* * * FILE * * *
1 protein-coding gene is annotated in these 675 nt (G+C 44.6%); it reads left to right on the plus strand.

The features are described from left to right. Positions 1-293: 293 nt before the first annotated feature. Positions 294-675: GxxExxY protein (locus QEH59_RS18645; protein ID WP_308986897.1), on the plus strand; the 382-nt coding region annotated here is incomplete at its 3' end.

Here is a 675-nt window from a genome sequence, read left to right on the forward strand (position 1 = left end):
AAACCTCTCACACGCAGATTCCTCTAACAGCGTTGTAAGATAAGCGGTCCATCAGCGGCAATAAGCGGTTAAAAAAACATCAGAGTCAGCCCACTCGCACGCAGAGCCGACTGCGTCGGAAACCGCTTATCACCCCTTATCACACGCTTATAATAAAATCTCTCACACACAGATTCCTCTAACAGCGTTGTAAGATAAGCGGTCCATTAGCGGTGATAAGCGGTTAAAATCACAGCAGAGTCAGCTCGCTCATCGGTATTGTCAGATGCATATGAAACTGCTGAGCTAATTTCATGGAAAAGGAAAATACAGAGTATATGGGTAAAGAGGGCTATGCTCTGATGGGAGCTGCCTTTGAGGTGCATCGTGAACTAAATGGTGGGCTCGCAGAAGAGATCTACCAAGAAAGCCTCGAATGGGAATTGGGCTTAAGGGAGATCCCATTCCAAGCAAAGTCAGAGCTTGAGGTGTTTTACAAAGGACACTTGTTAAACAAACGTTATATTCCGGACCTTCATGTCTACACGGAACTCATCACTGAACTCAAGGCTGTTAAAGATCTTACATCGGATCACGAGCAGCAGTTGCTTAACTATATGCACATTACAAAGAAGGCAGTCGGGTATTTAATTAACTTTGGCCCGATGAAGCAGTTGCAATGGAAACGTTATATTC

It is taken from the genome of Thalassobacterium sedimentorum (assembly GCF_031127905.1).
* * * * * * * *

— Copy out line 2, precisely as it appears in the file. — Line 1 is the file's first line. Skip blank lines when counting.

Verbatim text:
The features are described from left to right. Positions 1-293: 293 nt before the first annotated feature. Positions 294-675: GxxExxY protein (locus QEH59_RS18645; protein ID WP_308986897.1), on the plus strand; the 382-nt coding region annotated here is incomplete at its 3' end.